Pope Francis recently in one of his homilies mentioned how we can never judge Judas for what he did. Then he refers to a particular medieval capital of a column in the Basilica of St. Mary Magdalen in Vézelay, Burgundy, France. The Successor of Peter describes how people in the Middle Ages taught the Gospel through sculptures and paintings. “On that capital, on one side there is Judas, hanged; but on the other is the Good Shepherd who is carrying him on his shoulders and is carrying him away,” Pope Francis said.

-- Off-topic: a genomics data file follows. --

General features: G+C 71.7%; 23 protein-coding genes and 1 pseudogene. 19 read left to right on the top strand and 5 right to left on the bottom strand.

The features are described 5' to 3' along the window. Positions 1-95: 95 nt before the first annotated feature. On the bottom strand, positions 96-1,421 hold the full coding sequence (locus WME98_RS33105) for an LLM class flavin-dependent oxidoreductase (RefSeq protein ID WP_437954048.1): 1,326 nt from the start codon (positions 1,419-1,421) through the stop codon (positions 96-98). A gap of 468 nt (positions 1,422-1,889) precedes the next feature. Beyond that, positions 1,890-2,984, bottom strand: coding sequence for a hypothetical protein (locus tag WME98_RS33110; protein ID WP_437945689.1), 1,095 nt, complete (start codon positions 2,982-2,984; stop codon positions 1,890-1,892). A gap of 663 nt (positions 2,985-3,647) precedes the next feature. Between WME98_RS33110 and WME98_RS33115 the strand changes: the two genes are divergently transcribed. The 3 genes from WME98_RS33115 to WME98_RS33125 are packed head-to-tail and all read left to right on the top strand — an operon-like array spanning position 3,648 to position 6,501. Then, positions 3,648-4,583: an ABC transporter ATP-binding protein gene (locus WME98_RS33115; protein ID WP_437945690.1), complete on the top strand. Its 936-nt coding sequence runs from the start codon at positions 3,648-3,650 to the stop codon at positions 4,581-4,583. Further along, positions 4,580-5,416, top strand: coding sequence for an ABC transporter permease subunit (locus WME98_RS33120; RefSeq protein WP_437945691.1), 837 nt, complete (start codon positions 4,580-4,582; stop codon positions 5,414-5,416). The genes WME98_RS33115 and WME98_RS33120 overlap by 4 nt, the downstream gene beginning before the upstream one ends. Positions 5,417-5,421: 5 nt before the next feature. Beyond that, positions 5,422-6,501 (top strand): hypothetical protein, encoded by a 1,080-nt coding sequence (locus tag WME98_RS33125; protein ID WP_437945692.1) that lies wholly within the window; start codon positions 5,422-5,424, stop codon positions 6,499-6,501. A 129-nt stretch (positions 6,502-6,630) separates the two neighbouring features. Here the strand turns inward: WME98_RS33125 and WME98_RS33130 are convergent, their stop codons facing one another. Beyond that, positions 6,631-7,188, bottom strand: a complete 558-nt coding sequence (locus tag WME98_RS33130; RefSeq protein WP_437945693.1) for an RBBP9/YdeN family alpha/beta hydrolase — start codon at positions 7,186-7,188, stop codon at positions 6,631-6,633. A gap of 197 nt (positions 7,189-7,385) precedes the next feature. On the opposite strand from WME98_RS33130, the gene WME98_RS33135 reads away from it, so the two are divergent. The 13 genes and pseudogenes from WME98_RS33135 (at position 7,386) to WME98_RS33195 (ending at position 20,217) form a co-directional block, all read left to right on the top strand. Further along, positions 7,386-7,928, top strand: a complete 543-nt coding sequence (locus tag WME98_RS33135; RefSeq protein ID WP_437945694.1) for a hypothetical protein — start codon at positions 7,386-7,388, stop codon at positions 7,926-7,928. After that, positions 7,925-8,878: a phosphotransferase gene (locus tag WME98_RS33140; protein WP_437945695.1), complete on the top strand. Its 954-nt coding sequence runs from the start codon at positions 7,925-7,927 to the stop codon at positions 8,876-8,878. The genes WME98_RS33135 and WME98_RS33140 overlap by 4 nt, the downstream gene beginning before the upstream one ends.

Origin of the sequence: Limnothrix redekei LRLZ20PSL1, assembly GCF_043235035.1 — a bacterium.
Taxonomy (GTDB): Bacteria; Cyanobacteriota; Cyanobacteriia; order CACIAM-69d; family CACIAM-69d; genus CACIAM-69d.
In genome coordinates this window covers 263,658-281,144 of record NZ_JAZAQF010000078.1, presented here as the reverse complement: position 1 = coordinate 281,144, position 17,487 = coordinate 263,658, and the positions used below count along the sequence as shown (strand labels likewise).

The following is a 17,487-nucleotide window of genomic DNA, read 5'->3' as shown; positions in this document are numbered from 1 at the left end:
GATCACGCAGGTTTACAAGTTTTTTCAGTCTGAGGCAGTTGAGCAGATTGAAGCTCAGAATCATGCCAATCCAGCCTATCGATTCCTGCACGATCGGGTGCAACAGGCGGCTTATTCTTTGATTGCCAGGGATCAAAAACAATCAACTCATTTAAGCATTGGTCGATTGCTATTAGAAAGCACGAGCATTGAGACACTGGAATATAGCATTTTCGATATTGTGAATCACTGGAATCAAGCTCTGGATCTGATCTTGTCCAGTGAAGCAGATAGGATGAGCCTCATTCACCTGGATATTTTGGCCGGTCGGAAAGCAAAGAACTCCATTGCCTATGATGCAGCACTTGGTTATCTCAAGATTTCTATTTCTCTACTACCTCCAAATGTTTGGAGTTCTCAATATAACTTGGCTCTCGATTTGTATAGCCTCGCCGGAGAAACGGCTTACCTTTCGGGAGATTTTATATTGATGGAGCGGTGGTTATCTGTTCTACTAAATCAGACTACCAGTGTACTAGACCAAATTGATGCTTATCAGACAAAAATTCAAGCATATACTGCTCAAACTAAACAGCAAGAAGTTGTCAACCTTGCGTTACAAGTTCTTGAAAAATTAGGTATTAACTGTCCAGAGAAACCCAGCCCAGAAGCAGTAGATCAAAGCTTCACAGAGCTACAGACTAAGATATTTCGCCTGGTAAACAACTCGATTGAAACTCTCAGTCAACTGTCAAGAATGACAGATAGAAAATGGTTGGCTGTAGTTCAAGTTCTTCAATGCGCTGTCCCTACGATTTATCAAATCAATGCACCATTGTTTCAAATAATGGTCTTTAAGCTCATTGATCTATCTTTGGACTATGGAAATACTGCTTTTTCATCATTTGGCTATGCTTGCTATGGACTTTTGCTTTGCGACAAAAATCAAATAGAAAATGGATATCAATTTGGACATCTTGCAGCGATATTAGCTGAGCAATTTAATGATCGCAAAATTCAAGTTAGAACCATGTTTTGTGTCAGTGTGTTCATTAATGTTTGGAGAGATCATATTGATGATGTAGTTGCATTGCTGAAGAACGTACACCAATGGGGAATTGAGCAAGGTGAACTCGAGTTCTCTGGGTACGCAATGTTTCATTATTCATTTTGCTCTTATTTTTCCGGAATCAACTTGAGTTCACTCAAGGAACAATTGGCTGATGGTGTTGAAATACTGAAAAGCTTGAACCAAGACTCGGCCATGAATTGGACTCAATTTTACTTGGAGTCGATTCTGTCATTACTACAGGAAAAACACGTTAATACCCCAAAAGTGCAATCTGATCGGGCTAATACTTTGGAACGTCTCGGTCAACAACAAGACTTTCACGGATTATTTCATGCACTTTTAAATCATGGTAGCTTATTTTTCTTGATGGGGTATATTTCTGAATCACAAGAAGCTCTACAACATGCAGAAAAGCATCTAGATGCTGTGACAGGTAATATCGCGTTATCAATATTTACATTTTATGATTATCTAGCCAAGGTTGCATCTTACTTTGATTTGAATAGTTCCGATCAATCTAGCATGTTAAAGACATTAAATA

He also revealed that he has a photograph of that two-part capital behind his desk, because it helps him meditate. “There is a smile on the lips of the Good Shepherd, which I wouldn’t say is ironic, but a little bit complicit,” he describes. “There are many ways of reacting to shame; one is to despair, but we must try to help despairing people to find the true path of shame, so they don’t go down the path that put an end to Judas’ life.”